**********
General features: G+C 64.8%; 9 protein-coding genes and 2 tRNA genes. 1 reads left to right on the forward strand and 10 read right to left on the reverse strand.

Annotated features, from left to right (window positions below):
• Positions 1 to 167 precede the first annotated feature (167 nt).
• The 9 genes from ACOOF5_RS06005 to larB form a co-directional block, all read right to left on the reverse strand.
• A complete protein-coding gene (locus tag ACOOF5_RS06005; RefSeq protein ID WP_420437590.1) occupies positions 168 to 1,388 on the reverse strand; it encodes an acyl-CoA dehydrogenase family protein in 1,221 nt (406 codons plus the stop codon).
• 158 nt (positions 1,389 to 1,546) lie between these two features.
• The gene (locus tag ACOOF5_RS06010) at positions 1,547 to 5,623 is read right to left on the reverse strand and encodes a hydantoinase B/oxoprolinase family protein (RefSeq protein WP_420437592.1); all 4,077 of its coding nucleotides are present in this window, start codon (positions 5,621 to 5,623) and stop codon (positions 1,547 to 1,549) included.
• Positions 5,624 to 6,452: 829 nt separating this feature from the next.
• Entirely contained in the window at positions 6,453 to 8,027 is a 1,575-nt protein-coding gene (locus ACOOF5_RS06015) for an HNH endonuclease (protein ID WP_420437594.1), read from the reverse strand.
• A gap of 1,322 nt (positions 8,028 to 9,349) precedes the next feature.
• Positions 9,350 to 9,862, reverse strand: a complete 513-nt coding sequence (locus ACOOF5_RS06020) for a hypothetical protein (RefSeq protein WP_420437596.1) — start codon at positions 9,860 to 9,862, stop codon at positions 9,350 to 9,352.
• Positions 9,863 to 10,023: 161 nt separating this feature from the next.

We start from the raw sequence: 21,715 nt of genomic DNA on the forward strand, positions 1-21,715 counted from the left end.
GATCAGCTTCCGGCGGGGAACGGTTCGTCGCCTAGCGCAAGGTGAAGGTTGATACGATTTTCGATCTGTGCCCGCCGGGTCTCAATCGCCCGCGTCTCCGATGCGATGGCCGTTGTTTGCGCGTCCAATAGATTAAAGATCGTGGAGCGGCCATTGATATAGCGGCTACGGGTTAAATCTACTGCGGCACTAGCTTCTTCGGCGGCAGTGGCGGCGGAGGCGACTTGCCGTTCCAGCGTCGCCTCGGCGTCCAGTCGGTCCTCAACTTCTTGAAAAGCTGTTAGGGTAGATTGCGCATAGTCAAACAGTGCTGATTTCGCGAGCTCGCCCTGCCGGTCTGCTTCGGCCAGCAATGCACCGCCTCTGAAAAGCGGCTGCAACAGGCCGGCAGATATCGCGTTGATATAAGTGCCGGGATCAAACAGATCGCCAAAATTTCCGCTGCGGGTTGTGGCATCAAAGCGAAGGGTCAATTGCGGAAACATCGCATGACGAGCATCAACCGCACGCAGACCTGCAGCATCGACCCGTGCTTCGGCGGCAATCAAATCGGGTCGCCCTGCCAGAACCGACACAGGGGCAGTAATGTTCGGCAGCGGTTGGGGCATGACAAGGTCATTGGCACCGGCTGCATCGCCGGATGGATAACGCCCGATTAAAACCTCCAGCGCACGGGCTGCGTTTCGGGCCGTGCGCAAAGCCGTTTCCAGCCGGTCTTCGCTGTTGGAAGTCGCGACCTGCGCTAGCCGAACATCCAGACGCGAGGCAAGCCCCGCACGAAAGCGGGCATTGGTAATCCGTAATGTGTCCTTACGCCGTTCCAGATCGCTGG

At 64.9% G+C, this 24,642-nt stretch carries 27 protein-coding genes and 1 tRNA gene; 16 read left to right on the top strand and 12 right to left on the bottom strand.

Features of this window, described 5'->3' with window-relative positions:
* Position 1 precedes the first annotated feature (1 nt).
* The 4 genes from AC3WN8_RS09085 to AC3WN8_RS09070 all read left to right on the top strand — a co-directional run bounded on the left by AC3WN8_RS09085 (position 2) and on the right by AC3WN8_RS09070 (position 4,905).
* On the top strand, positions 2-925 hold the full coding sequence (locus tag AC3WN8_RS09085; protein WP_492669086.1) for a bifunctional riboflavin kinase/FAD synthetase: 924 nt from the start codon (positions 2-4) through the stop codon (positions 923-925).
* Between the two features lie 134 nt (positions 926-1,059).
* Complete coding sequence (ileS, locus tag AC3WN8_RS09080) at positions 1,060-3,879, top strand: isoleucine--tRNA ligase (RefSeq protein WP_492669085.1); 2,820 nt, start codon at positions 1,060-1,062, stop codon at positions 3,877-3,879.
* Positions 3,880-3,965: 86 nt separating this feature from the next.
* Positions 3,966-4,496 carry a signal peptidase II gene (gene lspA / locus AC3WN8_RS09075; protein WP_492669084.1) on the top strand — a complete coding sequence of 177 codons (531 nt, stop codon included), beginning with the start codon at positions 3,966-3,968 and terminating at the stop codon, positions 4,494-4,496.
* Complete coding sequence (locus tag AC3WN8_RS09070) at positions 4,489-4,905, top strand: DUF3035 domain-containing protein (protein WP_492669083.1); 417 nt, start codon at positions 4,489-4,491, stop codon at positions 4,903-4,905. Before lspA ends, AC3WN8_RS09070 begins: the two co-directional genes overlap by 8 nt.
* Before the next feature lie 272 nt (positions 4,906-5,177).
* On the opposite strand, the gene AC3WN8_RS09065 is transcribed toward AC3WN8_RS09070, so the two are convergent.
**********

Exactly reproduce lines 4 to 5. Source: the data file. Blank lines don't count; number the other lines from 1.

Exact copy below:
• The 9 genes from ACOOF5_RS06005 to larB form a co-directional block, all read right to left on the reverse strand.
• A complete protein-coding gene (locus tag ACOOF5_RS06005; RefSeq protein ID WP_420437590.1) occupies positions 168 to 1,388 on the reverse strand; it encodes an acyl-CoA dehydrogenase family protein in 1,221 nt (406 codons plus the stop codon).